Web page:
For this to happen we have to recall the clear appeal made by Pope Benedict in Westminster Hall that “the world of reason and the world of faith – the world of secular rationality and the world of religious belief – need one another and should not be afraid to enter into a profound and on-going dialogue, for the good of our civilisation”.  (17 September 2010).

The conversation we need, therefore, is always one that appreciates and explores positively the place of religious faith in true citizenship, even as St Peter claimed when he said to the authorities “If you are questioning us today about an act of kindness to a cripple  ...  I am glad to tell you that it was by the name of Jesus Christ ... that this man is able to stand up perfectly healthy here in your presence”.  (Acts 4: 8-10)

The building of our society as a stable foundation for its traditions of democracy, the rule of law, desire for peace and respect for all people, needs the best from everyone.

May the freeing of Peter from his chains be a constant reminder to us of the strength to be gained when the truths of our own faith flow strongly in the mainstream of our society.

X Cardinal Vincent Nichols
Archbishop of Westminster
 

Acts 12:1-11 King James Bible (Authorised Version)
Now about that time Herod the king stretched forth his hands to vex certain of the church.
And he killed James the brother of John with the sword. And because he saw it pleased the Jews, he proceeded further to take Peter also. (Then were the days of unleavened bread.) And when he had apprehended him, he put him in prison, and delivered him to four quaternions of soldiers to keep him; intending after Easter to bring him forth to the people. Peter therefore was kept in prison: but prayer was made without ceasing of the church unto God for him. And when Herod would have brought him forth, the same night Peter was sleeping between two soldiers, bound with two chains: and the keepers before the door kept the prison. And, behold, the angel of the Lord came upon him, and a light shined in the prison: and he smote Peter on the side, and raised him up, saying, Arise up quickly. And his chains fell off from his hands. And the angel said unto him, Gird thyself, and bind on thy sandals. And so he did. And he saith unto him, Cast thy garment about thee, and follow me. And he went out, and followed him; and wist not that it was true which was done by the angel; but thought he saw a vision. When they were past the first and the second ward, they came unto the iron gate that leadeth unto the city; which opened to them of his own accord: and they went out, and passed on through one street; and forthwith the angel departed from him. And when Peter was come to himself, he said, Now I know of a surety, that the Lord hath sent his angel, and hath delivered me out of the hand of Herod, and from all the expectation of the people of the Jews.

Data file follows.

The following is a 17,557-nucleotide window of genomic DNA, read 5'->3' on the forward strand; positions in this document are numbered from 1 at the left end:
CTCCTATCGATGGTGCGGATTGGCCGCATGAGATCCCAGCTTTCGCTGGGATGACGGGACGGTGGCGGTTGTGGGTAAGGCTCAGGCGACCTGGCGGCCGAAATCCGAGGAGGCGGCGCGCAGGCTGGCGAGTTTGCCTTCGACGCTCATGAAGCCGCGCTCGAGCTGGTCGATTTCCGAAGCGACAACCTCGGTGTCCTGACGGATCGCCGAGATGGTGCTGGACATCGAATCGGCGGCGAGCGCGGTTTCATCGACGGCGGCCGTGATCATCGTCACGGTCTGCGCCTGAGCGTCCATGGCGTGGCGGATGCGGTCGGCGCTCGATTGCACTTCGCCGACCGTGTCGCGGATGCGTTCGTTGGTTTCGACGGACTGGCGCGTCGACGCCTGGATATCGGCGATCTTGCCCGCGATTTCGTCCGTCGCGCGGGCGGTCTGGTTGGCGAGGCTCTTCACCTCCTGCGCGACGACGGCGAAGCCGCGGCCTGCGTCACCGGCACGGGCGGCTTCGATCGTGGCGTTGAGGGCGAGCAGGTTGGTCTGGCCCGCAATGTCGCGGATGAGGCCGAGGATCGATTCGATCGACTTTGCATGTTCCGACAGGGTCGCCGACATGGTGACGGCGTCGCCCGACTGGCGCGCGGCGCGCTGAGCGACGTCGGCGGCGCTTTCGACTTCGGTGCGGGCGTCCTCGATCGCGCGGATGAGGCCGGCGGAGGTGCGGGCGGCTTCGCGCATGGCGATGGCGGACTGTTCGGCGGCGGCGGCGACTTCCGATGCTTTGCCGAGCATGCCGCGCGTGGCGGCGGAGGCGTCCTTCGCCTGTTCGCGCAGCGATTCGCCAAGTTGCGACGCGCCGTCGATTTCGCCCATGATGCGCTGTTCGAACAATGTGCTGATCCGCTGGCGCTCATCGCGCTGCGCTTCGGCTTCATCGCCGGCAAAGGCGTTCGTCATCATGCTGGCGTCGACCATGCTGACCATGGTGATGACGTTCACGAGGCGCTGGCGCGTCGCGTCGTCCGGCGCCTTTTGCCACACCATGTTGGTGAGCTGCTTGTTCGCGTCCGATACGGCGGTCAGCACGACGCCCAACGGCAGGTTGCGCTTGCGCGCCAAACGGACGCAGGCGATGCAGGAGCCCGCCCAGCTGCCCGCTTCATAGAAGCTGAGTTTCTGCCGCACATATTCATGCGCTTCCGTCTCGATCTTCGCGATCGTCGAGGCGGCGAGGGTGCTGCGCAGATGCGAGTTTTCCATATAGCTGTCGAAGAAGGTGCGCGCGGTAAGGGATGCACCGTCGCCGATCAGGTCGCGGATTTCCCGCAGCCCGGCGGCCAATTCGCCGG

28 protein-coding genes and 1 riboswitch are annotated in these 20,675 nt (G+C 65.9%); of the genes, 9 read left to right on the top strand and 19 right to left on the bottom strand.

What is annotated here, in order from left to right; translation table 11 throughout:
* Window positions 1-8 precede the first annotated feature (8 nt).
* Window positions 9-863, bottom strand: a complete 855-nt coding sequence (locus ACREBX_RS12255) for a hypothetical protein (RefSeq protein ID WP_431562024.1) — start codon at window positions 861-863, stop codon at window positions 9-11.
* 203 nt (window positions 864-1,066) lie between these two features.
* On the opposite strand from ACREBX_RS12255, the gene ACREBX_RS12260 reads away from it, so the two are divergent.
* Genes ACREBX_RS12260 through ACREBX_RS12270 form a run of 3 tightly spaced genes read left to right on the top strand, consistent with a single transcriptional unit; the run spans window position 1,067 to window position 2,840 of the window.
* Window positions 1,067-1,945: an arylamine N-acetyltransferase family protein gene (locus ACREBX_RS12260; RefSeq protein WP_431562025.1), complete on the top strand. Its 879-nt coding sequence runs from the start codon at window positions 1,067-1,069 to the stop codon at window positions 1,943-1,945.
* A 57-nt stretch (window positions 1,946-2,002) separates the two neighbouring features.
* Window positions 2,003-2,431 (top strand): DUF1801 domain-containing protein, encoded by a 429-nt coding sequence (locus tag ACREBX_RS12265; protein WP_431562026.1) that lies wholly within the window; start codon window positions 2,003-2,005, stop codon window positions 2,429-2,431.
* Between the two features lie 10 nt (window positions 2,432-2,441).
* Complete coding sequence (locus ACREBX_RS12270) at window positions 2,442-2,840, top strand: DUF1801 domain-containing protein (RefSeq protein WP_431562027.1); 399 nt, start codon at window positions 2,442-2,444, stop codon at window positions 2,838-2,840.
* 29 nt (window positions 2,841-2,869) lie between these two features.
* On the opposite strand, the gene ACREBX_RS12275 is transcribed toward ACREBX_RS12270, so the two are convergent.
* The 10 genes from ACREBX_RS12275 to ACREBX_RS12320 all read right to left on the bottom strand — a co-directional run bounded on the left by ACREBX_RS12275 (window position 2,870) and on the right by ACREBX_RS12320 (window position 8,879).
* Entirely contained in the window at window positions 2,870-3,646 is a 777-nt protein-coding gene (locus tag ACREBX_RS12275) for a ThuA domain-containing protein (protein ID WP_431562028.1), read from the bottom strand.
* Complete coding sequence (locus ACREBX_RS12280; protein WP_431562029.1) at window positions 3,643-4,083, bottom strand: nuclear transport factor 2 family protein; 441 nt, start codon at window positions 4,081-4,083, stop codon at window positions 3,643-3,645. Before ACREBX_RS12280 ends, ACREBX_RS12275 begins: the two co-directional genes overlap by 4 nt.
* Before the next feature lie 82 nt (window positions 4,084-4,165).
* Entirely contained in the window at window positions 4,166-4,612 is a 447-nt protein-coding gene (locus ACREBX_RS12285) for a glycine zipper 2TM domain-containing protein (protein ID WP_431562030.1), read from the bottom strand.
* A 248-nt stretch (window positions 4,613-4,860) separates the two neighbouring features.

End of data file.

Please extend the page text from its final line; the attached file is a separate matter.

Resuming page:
Matthew 16:13-19
When Jesus came into the coasts of Caesarea Philippi, he asked his disciples, saying, Whom do men say that I the Son of man am? And they said, Some say that thou art John the Baptist: some, Elias; and others, Jeremias, or one of the prophets. He saith unto them, But whom say ye that I am? And Simon Peter answered and said, Thou art the Christ, the Son of the living God. And Jesus answered and said unto him, Blessed art thou, Simon Barjona: for flesh and blood hath not revealed it unto thee, but my Father which is in heaven. And I say also unto thee, That thou art Peter, and upon this rock I will build my church; and the gates of hell shall not prevail against it. And I will give unto thee the keys of the kingdom of heaven: and whatsoever thou shalt bind on earth shall be bound in heaven: and whatsoever thou shalt loose on earth shall be loosed in heaven.


Cardinal Nichols at Patronal Festival July 2015